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Lemon-Glazed Candied-Ginger Cookies

94

Candied ginger brings a sweet heat to these crisp, golden cookies, while lemon gives the glaze a distinct zing.

  • Yield: Makes 6 dozen

Source: Martha Stewart Living, June 2008

Ingredients

  • 2 cups all-purpose flour, plus more for surface
  • 1/2 teaspoon baking powder
  • Salt
  • 6 ounces (3/4 cup) unsalted butter, softened
  • 1 cup packed light-brown sugar
  • 1/2 cup finely chopped candied ginger
  • 1 large egg
  • 2 tablespoons pure vanilla extract
  • 4 cups confectioners' sugar
  • 2 tablespoons finely grated lemon zest
  • 2 teaspoons fresh lemon juice
  • 2 tablespoons honey
  • 1/3 cup water

Directions

  1. Sift flour, baking powder, and 3/4 teaspoon salt into a bowl. Cream butter and brown sugar with a mixer on medium speed until pale and fluffy, about 3 minutes. Add ginger, and beat for 2 minutes. Beat in egg and vanilla until well combined. Add flour mixture, and then beat on medium-low speed until dough just comes together.

  2. Shape dough into two 1-inch-thick disks. Wrap tightly in plastic, and refrigerate for at least 1 hour (or up to 3 days).

  3. Preheat oven to 350 degrees. Roll out 1 disk on a lightly floured surface to 1/4 inch thickness, and cut out 2-inch circles. Place the rounds 1/2 inch apart on parchment-lined baking sheets. Roll out and cut scraps. Refrigerate rounds for 10 minutes.

  4. Bake, rotating sheets halfway through, until cookies are set and edges are light gold, 12 to 14 minutes. Transfer parchment with cookies to wire racks. Let cool completely. Repeat with remaining dough. (Cookies can be stored for up to 3 days.)

  5. Whisk confectioners' sugar, lemon zest and juice, honey, water, and a pinch of salt in a bowl until smooth. Drizzle glaze over the cooled cookies. Let stand until glaze is set, at least 20 minutes.

Cook's Notes

Drizzling the rounds just before serving ensures a shiny glaze and crisp cookies. For softer cookies, let the glaze set overnight. (The glaze's shimmer will dull.)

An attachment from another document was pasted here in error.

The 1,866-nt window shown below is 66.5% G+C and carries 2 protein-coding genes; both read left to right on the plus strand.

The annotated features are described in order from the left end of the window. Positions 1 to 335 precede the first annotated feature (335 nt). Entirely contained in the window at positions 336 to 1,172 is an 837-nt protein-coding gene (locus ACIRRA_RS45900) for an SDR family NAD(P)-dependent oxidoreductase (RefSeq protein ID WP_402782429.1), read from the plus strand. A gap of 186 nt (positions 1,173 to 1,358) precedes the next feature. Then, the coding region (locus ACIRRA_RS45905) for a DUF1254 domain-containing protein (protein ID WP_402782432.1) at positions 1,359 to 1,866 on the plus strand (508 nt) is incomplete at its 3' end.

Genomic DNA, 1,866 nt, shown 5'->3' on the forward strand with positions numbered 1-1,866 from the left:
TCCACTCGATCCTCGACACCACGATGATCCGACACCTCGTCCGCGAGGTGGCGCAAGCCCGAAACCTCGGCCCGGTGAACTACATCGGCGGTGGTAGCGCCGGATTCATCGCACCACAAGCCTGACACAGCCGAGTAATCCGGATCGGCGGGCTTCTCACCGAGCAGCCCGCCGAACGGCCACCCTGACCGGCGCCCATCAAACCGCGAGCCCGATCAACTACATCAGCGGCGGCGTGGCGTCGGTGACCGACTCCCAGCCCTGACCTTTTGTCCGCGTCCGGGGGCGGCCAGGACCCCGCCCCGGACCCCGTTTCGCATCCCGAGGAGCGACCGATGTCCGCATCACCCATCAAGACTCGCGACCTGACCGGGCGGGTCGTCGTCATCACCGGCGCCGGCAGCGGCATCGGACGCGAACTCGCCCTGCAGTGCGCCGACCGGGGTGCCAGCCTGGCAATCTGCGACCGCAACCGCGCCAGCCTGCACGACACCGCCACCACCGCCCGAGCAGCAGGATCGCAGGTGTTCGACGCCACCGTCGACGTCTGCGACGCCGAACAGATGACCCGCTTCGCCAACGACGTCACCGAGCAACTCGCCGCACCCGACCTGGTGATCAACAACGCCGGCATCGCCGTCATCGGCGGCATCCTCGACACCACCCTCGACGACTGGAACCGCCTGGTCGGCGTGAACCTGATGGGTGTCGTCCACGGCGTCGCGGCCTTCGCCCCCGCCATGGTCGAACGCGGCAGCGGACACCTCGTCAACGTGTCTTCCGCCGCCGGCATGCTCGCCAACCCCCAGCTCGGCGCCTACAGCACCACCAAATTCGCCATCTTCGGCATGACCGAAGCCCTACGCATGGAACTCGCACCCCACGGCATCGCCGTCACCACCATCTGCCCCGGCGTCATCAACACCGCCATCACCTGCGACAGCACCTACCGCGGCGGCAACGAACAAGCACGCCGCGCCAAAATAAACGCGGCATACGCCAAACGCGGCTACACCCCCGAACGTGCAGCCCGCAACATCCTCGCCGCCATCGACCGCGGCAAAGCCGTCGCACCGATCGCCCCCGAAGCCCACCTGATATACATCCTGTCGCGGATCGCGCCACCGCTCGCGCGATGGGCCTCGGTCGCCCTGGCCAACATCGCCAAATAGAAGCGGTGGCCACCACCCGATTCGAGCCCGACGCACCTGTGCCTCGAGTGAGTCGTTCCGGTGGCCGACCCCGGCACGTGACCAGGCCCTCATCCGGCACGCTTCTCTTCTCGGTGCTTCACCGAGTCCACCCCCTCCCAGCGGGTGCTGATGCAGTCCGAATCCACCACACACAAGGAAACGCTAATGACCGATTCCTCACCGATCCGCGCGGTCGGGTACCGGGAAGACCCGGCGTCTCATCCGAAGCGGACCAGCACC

Reviews Add a comment

  • anniequinn
    8 DEC, 2011
    The recipe in the magazine says roll out to 1/4 inch thick
    Reply
  • 27PurpleRoses
    30 JAN, 2011
    I don't think this reicpe is accurate enough.-- says to create 1" rolls then roll the dough out to 1"
    Reply
  • Anarie
    5 JUN, 2010
    Works well as a slice and bake log as PPs suggested. I also think 2T of vanilla is way too much. I loooove vanilla, but here it mutes the ginger. I did add ground ginger, and if I make these again I'll increase that to 1T or more. I ended up with 5 doz.
    Reply
  • Anarie
    5 JUN, 2010
    Works well as a slice
    Reply
  • Anarie
    5 JUN, 2010
    The dough is extremely soft because of all that melted butter. That's why you MUST chill it. Even then I think it would be soft to roll; I made a slice
    Reply
  • mykele
    4 APR, 2010
    kntzv, I owe everyone an apology, I do know better and cannot figure out my erring on this one...........I am a veteran at baking and cooking and really do know better....thank you for the reminder .....Mykele
    Reply
  • kritzv
    3 APR, 2010
    The problem is thinking that 1 T equals 1 oz. of butter. Actually 1 T = 1/2 oz of butter. 8 T of butter = 1/2 cup of butter = 4 oz of butter. Therefore 12 T of butter = 3/4 C = 6 oz of butter. This is one of the reasons pros bakers use weight measurements and not volume...Vic
    Reply
  • mykele
    3 APR, 2010
    Check again Ceege...8 oz. = 1/2 cup or one stick of butter. It takes 2 sticks for one cup. Read your wrapping paper again please. Mykele
    Reply
  • Ceege
    2 APR, 2010
    To Mykele 6 oz. is 3/4 cup. 8 oz. is 1 cup. 4 oz. is 1/2 cup. So in order to get the 3/4 cup of butter needed, you would use 1/2 and 1/4 cup. If you are actually using butter, all you need to do is count the number of tablespoons marked on the paper wrapping. You would need 1 1/2 sticks of butter for this recipe
    Reply
  • mykele
    2 APR, 2010
    Am I the only one who questions the butter quantity? half a cup is 8 ounces sooo 6 ounces is not 3/4 cup but 2 tablespoons less than half a cup or 6 ounces less 2 ounces of butter. No wonder you had sticky dough. The idea for freezing in ziplock bags is GREAT. thank you mykele
    Reply